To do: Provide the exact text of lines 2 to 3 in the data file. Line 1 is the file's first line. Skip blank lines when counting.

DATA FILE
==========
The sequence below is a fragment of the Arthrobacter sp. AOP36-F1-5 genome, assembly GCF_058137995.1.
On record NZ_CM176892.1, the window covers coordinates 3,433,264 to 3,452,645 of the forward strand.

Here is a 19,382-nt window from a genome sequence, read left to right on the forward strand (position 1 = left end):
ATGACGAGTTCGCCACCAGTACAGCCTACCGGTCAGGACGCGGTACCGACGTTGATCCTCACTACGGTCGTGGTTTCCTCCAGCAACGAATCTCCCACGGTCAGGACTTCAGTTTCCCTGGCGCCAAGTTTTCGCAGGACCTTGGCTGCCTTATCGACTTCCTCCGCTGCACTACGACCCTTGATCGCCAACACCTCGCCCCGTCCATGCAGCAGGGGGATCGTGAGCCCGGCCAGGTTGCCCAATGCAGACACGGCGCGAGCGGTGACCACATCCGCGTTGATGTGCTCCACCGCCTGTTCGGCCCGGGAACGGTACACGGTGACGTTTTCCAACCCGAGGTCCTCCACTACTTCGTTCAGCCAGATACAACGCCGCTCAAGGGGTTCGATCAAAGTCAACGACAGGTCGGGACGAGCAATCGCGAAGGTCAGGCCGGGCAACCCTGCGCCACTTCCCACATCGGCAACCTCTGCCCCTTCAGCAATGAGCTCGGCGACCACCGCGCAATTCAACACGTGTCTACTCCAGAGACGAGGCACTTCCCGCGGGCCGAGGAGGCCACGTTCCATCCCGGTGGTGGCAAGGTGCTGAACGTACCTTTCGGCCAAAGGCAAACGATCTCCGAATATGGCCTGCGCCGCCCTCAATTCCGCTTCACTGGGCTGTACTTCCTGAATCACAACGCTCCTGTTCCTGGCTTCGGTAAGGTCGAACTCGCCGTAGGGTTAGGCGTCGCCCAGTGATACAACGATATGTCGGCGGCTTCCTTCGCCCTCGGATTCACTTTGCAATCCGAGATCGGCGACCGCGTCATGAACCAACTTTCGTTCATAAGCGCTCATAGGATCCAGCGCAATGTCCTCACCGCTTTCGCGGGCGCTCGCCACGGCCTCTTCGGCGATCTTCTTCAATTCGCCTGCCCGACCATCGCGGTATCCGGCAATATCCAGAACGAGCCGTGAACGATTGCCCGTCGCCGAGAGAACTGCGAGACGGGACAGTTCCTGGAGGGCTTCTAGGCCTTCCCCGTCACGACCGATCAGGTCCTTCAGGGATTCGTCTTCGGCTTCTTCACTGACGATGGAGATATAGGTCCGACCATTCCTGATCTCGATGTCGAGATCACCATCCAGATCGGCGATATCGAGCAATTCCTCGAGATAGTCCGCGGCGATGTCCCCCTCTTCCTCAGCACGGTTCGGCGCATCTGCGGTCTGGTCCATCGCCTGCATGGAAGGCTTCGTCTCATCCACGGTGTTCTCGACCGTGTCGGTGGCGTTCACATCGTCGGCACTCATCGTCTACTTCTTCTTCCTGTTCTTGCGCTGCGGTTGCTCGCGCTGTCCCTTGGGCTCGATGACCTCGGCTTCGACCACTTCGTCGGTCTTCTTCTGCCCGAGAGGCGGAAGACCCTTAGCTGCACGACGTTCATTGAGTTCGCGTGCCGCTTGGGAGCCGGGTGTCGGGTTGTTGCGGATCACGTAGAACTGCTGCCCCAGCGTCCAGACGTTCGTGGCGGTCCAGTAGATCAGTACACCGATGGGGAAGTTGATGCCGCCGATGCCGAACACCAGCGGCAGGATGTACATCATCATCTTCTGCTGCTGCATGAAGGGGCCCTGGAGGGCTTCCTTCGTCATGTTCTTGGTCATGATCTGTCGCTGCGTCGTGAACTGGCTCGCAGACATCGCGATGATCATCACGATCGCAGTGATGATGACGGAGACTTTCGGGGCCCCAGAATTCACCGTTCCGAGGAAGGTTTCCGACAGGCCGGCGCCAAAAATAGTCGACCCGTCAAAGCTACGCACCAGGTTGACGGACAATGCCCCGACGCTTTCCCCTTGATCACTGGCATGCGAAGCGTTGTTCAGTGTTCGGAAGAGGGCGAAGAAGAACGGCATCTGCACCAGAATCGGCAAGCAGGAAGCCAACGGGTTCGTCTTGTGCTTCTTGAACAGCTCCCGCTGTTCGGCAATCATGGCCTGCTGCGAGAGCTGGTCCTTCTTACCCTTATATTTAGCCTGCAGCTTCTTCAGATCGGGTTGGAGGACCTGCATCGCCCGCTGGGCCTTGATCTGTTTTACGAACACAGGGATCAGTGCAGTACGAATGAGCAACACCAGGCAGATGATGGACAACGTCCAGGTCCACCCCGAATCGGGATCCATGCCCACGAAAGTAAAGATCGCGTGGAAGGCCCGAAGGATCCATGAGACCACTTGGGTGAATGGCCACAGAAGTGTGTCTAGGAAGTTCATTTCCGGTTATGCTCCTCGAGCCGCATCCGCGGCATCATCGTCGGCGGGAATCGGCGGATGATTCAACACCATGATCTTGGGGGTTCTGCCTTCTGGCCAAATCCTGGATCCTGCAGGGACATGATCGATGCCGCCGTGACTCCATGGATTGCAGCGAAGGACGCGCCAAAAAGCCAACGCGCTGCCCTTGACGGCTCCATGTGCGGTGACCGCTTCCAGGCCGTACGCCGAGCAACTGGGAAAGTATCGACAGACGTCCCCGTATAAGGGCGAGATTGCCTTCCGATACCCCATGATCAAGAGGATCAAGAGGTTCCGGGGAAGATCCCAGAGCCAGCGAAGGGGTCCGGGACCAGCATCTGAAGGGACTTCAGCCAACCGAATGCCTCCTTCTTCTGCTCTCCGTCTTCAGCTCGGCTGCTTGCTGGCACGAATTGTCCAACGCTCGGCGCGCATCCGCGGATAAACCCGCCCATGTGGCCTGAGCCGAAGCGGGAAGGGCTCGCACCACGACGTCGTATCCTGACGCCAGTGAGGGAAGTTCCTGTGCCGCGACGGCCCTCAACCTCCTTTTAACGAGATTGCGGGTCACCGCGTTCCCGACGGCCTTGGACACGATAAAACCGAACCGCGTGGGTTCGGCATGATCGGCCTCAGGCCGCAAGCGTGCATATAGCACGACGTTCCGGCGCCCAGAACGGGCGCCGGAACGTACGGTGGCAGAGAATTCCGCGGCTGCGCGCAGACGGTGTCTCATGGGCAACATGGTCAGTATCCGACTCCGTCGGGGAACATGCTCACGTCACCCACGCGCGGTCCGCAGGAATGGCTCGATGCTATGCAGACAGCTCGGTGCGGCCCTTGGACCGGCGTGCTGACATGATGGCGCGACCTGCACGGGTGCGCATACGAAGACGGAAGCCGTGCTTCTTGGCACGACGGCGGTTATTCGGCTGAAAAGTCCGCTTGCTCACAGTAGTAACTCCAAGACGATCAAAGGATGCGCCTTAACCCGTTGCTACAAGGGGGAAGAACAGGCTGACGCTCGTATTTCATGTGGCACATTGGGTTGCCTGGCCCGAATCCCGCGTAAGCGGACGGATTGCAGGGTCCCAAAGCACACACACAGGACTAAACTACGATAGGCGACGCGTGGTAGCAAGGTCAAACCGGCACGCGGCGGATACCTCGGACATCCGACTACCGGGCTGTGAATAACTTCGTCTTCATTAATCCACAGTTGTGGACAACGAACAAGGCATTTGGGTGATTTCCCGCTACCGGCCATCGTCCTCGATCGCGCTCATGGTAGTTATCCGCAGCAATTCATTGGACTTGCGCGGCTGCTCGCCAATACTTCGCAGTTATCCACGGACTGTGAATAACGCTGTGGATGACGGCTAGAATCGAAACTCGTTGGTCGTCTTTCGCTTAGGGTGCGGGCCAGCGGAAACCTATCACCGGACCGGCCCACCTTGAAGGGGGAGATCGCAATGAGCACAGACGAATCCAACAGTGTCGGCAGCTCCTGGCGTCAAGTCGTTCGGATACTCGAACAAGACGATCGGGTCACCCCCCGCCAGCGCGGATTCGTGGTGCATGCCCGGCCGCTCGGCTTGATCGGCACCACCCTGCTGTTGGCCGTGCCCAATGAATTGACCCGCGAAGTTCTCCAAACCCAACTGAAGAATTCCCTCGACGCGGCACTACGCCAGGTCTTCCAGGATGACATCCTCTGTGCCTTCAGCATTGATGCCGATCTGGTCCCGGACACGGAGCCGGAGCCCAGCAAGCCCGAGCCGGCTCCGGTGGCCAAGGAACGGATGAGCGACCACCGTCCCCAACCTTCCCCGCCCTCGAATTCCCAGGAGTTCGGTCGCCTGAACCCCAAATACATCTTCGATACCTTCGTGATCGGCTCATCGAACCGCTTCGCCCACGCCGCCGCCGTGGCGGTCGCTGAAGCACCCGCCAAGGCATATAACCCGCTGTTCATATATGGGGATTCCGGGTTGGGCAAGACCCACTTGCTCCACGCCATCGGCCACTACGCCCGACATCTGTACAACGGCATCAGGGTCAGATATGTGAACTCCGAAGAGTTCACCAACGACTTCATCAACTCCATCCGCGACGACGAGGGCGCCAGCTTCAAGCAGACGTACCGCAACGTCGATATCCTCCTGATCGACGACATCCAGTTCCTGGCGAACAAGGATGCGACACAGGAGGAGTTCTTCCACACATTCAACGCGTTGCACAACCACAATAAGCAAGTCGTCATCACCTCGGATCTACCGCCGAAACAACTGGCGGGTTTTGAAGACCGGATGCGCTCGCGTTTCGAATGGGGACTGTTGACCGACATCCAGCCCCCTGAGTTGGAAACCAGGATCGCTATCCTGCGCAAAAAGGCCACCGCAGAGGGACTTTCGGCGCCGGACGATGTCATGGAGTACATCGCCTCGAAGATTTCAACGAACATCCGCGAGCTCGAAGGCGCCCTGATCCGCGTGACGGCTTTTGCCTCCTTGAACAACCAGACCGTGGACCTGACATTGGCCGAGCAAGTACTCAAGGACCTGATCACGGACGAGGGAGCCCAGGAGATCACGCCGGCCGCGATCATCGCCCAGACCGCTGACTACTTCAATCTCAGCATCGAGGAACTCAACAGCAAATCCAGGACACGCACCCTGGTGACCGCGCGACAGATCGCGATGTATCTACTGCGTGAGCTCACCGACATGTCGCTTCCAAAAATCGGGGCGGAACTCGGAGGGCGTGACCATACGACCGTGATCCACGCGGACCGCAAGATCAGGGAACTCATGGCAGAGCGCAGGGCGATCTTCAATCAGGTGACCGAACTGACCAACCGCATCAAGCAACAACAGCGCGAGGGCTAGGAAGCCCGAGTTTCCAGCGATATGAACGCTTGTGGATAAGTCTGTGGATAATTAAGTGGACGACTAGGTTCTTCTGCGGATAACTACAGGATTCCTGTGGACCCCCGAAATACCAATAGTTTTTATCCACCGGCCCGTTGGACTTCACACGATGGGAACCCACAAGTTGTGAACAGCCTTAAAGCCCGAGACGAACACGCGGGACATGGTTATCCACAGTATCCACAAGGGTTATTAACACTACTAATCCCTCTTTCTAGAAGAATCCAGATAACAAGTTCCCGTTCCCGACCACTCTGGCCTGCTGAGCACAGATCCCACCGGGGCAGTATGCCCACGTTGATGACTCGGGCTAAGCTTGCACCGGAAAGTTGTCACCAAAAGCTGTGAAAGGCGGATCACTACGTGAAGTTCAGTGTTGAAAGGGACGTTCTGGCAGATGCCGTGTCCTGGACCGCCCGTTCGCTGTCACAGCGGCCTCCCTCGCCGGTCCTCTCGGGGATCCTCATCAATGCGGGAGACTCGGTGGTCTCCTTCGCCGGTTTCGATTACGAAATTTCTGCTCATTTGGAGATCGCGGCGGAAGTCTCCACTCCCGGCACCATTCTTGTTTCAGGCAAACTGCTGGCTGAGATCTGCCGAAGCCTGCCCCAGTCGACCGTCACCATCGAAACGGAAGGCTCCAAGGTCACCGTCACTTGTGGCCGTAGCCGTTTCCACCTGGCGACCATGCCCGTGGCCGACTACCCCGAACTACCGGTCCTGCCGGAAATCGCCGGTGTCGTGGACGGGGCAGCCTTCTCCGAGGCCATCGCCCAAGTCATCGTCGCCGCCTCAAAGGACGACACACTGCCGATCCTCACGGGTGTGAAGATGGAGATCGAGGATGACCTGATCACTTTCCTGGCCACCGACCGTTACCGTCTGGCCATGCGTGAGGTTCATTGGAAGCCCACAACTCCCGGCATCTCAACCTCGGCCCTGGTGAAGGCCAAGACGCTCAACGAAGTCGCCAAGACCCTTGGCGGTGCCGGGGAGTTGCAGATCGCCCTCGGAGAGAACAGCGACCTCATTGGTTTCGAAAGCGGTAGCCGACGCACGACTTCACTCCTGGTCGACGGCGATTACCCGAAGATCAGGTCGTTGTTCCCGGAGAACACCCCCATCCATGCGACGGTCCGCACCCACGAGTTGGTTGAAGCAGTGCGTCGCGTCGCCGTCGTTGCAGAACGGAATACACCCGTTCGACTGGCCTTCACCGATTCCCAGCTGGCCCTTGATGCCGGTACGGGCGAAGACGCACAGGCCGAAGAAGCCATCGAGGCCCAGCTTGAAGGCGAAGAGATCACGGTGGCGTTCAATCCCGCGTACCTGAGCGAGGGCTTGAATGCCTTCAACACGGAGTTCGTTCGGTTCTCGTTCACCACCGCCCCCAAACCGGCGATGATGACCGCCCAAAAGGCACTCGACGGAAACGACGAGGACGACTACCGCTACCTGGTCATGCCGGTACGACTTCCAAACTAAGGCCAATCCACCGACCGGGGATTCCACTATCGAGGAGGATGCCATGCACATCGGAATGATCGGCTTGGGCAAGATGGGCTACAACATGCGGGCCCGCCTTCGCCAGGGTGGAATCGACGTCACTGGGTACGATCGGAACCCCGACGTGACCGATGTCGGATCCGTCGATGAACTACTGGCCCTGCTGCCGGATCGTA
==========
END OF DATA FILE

On record NZ_CM176892.1, the window covers coordinates 3,433,264 to 3,452,645 of the forward strand.

Here is a 19,382-nt window from a genome sequence, read left to right on the forward strand (position 1 = left end):